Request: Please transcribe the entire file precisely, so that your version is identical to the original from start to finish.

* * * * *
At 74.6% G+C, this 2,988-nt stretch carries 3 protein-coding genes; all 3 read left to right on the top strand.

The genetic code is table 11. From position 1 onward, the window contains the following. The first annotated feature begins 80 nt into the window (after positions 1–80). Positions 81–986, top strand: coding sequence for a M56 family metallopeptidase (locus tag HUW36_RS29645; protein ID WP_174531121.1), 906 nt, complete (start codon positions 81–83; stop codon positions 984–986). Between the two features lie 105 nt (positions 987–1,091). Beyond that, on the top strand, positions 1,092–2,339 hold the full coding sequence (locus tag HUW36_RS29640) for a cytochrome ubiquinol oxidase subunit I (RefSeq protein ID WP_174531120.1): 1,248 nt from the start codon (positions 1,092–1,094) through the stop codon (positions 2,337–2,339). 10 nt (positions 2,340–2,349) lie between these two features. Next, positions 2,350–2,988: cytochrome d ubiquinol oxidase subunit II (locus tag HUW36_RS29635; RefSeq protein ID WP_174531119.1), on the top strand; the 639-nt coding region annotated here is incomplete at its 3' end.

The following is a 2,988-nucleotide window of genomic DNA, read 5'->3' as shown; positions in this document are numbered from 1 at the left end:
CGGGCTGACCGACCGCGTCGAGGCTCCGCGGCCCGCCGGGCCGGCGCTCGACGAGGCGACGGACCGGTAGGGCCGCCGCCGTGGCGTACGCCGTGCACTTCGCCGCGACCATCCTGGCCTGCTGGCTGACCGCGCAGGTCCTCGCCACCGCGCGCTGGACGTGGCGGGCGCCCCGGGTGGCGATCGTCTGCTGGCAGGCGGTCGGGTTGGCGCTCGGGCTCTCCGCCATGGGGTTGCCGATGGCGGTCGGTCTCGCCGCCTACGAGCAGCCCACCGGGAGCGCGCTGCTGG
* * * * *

At 74.6% G+C, this 2,988-nt stretch carries 3 protein-coding genes; all 3 read left to right on the top strand.

The genetic code is table 11. From position 1 onward, the window contains the following. The first annotated feature begins 80 nt into the window (after positions 1–80). Positions 81–986, top strand: coding sequence for a M56 family metallopeptidase (locus tag HUW36_RS29645; protein ID WP_174531121.1), 906 nt, complete (start codon positions 81–83; stop codon positions 984–986). Between the two features lie 105 nt (positions 987–1,091). Beyond that, on the top strand, positions 1,092–2,339 hold the full coding sequence (locus tag HUW36_RS29640) for a cytochrome ubiquinol oxidase subunit I (RefSeq protein ID WP_174531120.1): 1,248 nt from the start codon (positions 1,092–1,094) through the stop codon (positions 2,337–2,339). 10 nt (positions 2,340–2,349) lie between these two features. Next, positions 2,350–2,988: cytochrome d ubiquinol oxidase subunit II (locus tag HUW36_RS29635; RefSeq protein ID WP_174531119.1), on the top strand; the 639-nt coding region annotated here is incomplete at its 3' end.

The following is a 2,988-nucleotide window of genomic DNA, read 5'->3' as shown; positions in this document are numbered from 1 at the left end:
CGGGCTGACCGACCGCGTCGAGGCTCCGCGGCCCGCCGGGCCGGCGCTCGACGAGGCGACGGACCGGTAGGGCCGCCGCCGTGGCGTACGCCGTGCACTTCGCCGCGACCATCCTGGCCTGCTGGCTGACCGCGCAGGTCCTCGCCACCGCGCGCTGGACGTGGCGGGCGCCCCGGGTGGCGATCGTCTGCTGGCAGGCGGTCGGGTTGGCGCTCGGGCTCTCCGCCATGGGGTTGCCGATGGCGGTCGGTCTCGCCGCCTACGAGCAGCCCACCGGGAGCGCGCTGCTGG